25 Jan 2015

The year 2014 has come and gone, and I’m still here. Let’s start off with the following:

  • No, 2k14: The Game is not done yet
  • Yes, I will continue working on it
  • No, I will not be changing its name to 2k15: The Game ;-)

I’m not going to spend much time talking about the dearth of updates over the last few months this time, so without further ado, let’s talk about the stuff I did work on since the last update, which is quite a lot!

Preliminary player controls

With planet setup, the game loop and basic planet and entity rendering in place, the time was right to add some preliminary player controls, a first step towards actual gameplay. The first controls implemented were thrust, tractor beam, and ship rotation. The game engine does not support shooting yet, so I left it out for the time being.

Ship rotation was implemented using device tilt, by means of the iOS CoreMotion framework. Polling device attitude using CoreMotion is trivial, the framework does all the heavy lifting: combining the gyroscope, accelerometer and compass sensor data, filtering it to remove sensor jitter, and continuously calibrating the neutral position. From the application perspective, you simply query a shared (singleton) CMMotionManager instance, to get the pitch, yaw and roll angles of the device relative to its neutral position. The following figure taken from Apple’s Event Handling Guide for iOS illustrates how the pitch (rotation around X-axis), roll (rotation around Y-axis) and yaw (rotation around Z-axis) angles relate to device attitude:

The CMMotionManager can use polling or periodic callbacks, I used polling from the step selector of the K14GLViewController that drives the game main loop, which is more efficient and less of a hassle than periodic callbacks. For now, the device pitch (rotation along X axis) angle is copied directly to the tilt property of the K14Inputs instance accessible through the K14Game class.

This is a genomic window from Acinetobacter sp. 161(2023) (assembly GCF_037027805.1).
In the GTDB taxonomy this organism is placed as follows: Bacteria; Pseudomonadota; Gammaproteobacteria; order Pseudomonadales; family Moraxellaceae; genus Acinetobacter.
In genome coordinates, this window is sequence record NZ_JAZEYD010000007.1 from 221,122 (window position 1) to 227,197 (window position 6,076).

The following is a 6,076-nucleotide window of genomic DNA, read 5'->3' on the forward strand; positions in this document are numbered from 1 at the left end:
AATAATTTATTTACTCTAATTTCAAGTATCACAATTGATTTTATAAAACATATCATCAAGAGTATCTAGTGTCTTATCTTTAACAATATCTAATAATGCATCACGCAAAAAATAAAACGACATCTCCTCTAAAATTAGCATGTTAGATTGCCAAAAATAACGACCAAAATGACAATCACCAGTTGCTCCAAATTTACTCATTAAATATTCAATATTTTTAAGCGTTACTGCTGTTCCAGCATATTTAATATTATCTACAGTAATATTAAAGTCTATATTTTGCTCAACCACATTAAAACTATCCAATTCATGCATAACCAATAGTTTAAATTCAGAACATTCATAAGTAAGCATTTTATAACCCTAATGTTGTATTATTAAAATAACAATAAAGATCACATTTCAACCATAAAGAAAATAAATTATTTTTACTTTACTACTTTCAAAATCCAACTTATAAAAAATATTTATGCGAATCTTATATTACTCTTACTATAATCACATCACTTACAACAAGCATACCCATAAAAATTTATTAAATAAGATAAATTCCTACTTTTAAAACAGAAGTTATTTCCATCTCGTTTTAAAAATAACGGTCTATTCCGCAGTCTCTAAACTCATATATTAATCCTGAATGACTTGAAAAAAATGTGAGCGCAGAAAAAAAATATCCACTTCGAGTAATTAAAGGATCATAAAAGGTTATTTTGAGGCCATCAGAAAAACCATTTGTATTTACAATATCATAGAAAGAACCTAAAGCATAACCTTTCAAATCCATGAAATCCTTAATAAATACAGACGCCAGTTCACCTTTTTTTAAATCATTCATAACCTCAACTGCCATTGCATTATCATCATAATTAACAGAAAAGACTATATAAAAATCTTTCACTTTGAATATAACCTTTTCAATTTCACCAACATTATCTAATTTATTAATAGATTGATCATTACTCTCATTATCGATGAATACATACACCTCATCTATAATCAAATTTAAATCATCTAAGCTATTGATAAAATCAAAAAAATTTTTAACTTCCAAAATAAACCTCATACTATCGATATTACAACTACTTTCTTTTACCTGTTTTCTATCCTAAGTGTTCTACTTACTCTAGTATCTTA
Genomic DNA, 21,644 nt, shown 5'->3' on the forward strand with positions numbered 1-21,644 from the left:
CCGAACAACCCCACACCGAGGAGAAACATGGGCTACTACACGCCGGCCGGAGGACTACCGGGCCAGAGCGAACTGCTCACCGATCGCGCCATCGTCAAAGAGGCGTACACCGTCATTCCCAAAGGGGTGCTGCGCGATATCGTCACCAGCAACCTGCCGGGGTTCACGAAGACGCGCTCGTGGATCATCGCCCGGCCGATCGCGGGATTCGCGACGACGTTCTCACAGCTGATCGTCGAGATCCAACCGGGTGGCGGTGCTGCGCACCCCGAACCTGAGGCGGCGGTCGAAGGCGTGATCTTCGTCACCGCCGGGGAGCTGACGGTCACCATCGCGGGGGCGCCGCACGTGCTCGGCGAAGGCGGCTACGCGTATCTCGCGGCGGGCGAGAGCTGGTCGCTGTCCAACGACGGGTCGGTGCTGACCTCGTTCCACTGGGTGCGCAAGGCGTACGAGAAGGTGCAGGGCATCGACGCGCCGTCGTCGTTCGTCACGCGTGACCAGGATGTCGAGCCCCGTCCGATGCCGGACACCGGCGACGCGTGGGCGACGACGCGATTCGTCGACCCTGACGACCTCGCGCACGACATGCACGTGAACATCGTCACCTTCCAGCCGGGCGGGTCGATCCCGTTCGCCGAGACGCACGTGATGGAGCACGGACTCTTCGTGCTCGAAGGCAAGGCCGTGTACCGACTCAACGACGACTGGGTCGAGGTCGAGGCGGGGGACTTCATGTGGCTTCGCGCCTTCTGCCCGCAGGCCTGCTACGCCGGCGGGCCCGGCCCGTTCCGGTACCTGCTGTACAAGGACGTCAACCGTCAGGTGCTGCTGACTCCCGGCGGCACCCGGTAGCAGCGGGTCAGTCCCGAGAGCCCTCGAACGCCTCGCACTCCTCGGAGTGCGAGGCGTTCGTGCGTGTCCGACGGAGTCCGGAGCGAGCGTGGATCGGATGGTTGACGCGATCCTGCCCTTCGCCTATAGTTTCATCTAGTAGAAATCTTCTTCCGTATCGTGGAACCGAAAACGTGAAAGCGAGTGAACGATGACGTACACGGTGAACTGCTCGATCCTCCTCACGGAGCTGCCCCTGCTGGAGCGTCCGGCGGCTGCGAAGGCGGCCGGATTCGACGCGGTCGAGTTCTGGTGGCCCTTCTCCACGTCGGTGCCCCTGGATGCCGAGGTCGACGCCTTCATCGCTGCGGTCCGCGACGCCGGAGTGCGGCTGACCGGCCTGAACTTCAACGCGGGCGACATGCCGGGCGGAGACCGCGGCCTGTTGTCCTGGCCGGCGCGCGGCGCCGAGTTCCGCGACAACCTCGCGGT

The K14Ship step selector reads the tilt angle on each game update, and translates it to ship rotation. A few factors affect this translation: the tilt dead zone to clip small tilt angles to zero, the maximum tilt speed in degrees per second, and a minimum and maximum tilt scaling factor to distribute tilt speed over the the range of tilt angles outside of the tilt dead zone. In code, the tilt-to-rotation translation is implemented as follows:

-(void) step: (NSTimeInterval) dt
  // Handle rotation
  if (abs( > TILT_DEAD_ZONE)
    float tilt_factor = 

    float tilt_angle = dt * TILT_SPEED * tilt_factor;
    self.angle = (game.inputs.tilt > 0.0f ? self.angle + tilt_angle : self.angle - tilt_angle);

  // ...

Since my intention was just to have some simple proof-of-concept gameplay, I didn’t really spend much time fine-tuning the tilt parameters to improve the ship controls. Initial results suggest that the fact that I’m only using a single device attitude angle (pitch) may be a little too simplistic, as it’s very hard to figure out how to move the device to start or stop rotation, or to relate tilt speed to the amount of device motion. My gut feeling says I probably want to consider the device yaw angle and device acceleration to determine ship rotation. I will have to get back to this at a later stage.

Besides tilt controls, I also needed thrust and tractor beam controls. These are basically toggle inputs that can be activated and deactivated through the setInputActive selector of the K14Inputs input handler class. The only thing missing was the touch input handling to call this selector. I added a class K14TouchArea, which is created with a rectangle in normalized window coordinates (ranging from -1.0 to 1.0 in x and y directions), and the input ID of the toggle input (defined by an enumeration type). Any number of these touch areas can be added to a K14Game instance. The view controller (K14GLViewController) implements the basic UIKit touchesBegan and touchesEnded handlers to detect touches that start inside one of the touch areas, and call the K14Inputs setInputActive selector with the corresponding input ID, disabling the input when the touch ends. The renderer will also retrieve the list of touch areas, and render them as translucent boxes, to indicate where to touch the screen. Just like the tilt controls, the thrust and tractor beam controls haven’t been tuned to improve gameplay yet. No controls for shooting have been added either.